Advances in DFT-Based Single-Microphone Speech Enhancement

The interest in the field of speech enhancement emerges from the increased usage of digital speech processing applications like mobile telephony, digital hearing aids and human-machine communication systems in our daily life. The trend to make these applications mobile increases the variety of potential sources for quality degradation. Speech enhancement methods can be used to increase the quality of these speech processing devices and make them more robust under noisy conditions. The name "speech enhancement" refers to a large group of methods that are all meant to improve certain quality aspects of these devices. Examples of speech enhancement algorithms are echo control, bandwidth extension, packet loss concealment and noise reduction. In this thesis we focus on single-microphone additive noise reduction and aim at methods that work in the discrete Fourier transform (DFT) domain. The main objective of the presented research ...

Hendriks, Richard Christian — Delft University of Technology


Contributions to Analysis and DSP-based Mitigation of Nonlinear Distortion in Radio Transceivers

This thesis focuses on different nonlinear distortion aspects in radio transmitter and receivers. Such nonlinear distortion aspects are generally becoming more and more important as the communication waveforms themselves get more complex and thus more sensitive to any distortion. Also balancing between the implementation costs, size, power consumption and radio performance, especially in multiradio devices, creates tendency towards using lower cost, and thus lower quality, radio electronics. Furthermore, increasing requirements on radio flexibility, especially on receiver side, reduces receiver radio frequency (RF) selectivity and thus increases the dynamic range and linearity requirements. Thus overall, proper understanding of nonlinear distortion in radio devices is essential, and also opens the door for clever use of digital signal processing (DSP) in mitigating and suppressing such distortion effects. On the receiver side, the emphasis in this thesis is mainly on the analysis and DSP ...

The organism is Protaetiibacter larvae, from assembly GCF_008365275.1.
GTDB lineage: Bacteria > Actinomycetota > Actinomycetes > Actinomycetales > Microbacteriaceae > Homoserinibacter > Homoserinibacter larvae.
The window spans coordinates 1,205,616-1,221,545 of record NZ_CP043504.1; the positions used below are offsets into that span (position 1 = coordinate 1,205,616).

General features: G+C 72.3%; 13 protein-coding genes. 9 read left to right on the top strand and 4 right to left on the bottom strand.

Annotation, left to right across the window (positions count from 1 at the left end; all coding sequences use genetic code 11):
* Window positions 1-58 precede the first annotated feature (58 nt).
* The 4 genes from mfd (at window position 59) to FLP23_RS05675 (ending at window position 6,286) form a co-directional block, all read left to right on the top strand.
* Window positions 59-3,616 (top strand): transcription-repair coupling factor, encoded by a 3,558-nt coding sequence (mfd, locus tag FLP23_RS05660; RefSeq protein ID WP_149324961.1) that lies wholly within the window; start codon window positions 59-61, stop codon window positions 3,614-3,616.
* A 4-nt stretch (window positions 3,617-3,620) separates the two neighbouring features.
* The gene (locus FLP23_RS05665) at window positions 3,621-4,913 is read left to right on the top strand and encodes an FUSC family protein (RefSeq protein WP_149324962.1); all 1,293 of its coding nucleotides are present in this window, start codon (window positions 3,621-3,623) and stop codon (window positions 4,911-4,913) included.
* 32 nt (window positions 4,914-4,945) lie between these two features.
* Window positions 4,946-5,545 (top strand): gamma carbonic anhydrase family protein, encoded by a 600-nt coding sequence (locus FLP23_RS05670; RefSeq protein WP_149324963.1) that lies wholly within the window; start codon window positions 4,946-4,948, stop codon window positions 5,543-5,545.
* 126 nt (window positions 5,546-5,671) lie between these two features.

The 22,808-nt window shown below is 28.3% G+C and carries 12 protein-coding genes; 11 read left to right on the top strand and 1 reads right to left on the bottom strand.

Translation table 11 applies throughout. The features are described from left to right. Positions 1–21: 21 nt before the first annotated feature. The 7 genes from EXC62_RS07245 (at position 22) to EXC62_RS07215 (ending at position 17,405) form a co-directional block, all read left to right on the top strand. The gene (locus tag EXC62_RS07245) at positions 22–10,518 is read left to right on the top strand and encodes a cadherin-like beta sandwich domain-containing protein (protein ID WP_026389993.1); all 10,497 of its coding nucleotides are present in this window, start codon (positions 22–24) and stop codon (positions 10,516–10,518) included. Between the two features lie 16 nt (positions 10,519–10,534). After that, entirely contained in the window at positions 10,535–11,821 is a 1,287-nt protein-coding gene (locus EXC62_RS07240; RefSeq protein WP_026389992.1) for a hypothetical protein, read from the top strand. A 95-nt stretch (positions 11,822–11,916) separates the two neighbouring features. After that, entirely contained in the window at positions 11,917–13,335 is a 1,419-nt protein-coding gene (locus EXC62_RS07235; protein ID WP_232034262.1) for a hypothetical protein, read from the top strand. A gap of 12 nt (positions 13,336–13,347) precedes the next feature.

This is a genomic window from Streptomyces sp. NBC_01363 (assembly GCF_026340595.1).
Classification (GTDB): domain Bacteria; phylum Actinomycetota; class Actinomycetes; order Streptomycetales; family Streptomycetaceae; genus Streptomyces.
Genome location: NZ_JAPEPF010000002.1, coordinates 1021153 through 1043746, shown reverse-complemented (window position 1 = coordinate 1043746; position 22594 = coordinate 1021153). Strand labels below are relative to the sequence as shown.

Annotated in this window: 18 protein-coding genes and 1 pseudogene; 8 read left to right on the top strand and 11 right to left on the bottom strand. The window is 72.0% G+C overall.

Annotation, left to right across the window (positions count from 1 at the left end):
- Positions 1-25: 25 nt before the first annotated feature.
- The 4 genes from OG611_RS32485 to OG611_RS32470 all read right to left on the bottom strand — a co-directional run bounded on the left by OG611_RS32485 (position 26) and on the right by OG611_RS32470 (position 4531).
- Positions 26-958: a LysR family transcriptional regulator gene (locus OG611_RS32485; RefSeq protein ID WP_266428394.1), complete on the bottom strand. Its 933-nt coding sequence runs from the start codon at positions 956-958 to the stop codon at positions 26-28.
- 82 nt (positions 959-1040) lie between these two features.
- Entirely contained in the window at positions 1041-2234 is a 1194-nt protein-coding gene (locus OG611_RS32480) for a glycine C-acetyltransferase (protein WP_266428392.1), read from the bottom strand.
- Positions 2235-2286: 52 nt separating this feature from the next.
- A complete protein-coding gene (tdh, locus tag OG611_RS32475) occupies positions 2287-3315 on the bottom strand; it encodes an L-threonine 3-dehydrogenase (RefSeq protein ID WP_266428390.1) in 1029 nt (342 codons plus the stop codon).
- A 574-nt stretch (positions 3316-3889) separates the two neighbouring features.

Shahed hagh ghadam, Ali — Tampere University of Technology


Full-Duplex Wireless: Self-interference Modeling, Digital Cancellation, and System Studies

In the recent years, a significant portion of the research within the field of wireless communications has been motivated by two aspects: the constant increase in the number of wireless devices and the higher and higher data rate requirements of the individual applications. The undisputed outcome of these phenomena is the heavy congestion of the suitable spectral resources. This has inspired many innovative solutions for improving the spectral efficiency of the wireless communications systems by facilitating more simultaneous connections and higher data rates without requiring additional spectrum. These include technologies such as in-phase/quadrature (I/Q) modulation, multiple-input and multiple-output (MIMO) systems, and the orthogonal frequency-division multiplexing (OFDM) waveform, among others. Even though these existing solutions have greatly improved the spectral efficiency of wireless communications, even more advanced techniques are needed for fulfilling the future data transfer requirements in the ultra high ...

Korpi, Dani — Tampere University of Technology